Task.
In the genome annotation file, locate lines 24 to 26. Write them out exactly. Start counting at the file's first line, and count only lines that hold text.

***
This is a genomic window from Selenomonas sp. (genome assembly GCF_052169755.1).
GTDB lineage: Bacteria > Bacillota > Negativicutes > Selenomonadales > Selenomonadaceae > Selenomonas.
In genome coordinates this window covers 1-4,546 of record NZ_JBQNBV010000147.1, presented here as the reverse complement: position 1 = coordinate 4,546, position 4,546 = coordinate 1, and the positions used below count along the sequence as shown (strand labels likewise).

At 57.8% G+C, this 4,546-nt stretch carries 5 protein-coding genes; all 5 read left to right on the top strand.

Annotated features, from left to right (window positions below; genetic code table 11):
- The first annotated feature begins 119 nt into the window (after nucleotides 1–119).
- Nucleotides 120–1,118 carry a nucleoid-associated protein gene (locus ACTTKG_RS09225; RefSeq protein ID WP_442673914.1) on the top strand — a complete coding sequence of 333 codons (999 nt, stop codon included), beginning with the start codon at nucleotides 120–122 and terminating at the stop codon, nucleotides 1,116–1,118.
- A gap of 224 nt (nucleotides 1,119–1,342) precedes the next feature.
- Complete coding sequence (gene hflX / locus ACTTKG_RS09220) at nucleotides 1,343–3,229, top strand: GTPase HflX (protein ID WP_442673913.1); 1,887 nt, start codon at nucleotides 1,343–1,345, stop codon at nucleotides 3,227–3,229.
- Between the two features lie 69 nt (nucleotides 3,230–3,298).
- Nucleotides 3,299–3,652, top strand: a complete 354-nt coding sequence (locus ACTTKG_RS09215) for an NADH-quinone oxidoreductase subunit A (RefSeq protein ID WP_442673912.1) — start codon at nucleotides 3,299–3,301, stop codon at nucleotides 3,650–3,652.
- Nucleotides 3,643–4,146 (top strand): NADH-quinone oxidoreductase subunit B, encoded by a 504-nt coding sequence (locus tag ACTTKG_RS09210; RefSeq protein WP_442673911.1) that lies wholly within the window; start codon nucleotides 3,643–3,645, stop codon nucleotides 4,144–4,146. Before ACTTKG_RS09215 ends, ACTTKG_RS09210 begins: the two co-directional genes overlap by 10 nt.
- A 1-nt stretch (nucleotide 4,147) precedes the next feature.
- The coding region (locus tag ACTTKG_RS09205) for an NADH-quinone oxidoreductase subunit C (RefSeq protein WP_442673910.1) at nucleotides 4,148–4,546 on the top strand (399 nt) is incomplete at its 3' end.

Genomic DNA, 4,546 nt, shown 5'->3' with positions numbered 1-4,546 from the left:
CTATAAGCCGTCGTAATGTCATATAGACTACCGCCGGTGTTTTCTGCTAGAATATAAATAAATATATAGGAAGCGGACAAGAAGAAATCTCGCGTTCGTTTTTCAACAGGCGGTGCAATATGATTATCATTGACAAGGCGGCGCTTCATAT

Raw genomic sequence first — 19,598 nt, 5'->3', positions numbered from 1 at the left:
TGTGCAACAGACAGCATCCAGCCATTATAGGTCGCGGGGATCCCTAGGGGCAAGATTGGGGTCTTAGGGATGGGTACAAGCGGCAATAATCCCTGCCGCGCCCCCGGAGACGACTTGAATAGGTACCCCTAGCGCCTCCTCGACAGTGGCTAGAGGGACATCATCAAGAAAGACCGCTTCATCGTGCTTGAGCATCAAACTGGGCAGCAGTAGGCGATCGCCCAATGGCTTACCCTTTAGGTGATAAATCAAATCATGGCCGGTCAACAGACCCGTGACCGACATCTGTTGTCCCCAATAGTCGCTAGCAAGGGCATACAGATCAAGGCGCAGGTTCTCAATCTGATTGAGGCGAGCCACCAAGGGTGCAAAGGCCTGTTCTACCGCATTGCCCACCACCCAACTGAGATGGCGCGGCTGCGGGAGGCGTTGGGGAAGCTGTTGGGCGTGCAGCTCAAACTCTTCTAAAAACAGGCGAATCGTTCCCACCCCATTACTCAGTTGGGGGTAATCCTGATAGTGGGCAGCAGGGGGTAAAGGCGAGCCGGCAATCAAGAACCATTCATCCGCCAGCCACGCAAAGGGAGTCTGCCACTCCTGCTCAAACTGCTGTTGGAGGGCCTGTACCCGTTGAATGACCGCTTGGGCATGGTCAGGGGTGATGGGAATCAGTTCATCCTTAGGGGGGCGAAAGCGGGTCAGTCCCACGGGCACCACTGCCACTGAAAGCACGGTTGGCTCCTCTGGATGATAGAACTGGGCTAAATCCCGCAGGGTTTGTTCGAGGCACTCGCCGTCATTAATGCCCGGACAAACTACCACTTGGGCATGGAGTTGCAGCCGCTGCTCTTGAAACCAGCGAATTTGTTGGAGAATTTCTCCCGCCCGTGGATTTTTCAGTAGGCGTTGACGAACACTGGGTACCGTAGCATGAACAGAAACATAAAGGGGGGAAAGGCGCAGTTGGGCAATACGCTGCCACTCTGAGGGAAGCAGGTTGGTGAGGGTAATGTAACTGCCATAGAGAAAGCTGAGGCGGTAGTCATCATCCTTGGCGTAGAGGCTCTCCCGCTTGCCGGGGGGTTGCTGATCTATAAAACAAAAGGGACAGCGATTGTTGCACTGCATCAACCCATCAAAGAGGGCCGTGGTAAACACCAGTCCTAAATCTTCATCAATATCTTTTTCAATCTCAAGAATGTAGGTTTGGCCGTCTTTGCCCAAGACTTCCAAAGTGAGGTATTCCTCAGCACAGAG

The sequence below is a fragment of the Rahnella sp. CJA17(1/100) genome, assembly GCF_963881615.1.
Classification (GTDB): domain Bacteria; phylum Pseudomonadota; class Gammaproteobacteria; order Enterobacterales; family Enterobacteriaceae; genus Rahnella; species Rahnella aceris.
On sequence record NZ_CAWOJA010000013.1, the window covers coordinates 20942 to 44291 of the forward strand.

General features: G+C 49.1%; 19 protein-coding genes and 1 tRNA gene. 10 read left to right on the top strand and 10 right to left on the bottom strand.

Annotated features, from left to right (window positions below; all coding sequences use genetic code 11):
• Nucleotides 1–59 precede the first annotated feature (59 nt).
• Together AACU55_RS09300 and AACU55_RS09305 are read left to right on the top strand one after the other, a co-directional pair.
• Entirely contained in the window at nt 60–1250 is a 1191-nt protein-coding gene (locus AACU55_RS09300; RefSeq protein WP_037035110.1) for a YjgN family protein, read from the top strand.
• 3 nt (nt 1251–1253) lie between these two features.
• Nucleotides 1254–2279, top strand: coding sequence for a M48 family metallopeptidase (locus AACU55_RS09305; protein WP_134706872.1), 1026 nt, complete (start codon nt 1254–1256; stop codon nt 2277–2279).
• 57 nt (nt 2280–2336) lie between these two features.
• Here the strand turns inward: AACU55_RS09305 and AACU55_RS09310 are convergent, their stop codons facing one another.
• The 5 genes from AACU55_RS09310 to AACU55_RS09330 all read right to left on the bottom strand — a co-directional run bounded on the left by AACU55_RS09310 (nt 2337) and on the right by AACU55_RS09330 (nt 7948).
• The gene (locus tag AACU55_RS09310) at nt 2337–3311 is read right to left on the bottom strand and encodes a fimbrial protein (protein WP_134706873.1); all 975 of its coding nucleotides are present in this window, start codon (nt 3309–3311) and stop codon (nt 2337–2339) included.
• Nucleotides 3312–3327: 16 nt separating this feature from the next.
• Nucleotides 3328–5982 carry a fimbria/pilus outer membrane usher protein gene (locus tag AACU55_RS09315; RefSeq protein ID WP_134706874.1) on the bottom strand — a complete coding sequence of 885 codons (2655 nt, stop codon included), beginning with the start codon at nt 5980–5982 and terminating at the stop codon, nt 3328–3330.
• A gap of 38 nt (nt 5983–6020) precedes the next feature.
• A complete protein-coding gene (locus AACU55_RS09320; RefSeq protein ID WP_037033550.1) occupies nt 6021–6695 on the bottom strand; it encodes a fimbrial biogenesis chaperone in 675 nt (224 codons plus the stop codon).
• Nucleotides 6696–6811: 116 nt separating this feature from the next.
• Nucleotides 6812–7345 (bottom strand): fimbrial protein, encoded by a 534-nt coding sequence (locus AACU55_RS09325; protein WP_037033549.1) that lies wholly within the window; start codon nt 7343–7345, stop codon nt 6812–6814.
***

• Nucleotides 1–59 precede the first annotated feature (59 nt).
• Together AACU55_RS09300 and AACU55_RS09305 are read left to right on the top strand one after the other, a co-directional pair.
• Entirely contained in the window at nt 60–1250 is a 1191-nt protein-coding gene (locus AACU55_RS09300; RefSeq protein WP_037035110.1) for a YjgN family protein, read from the top strand.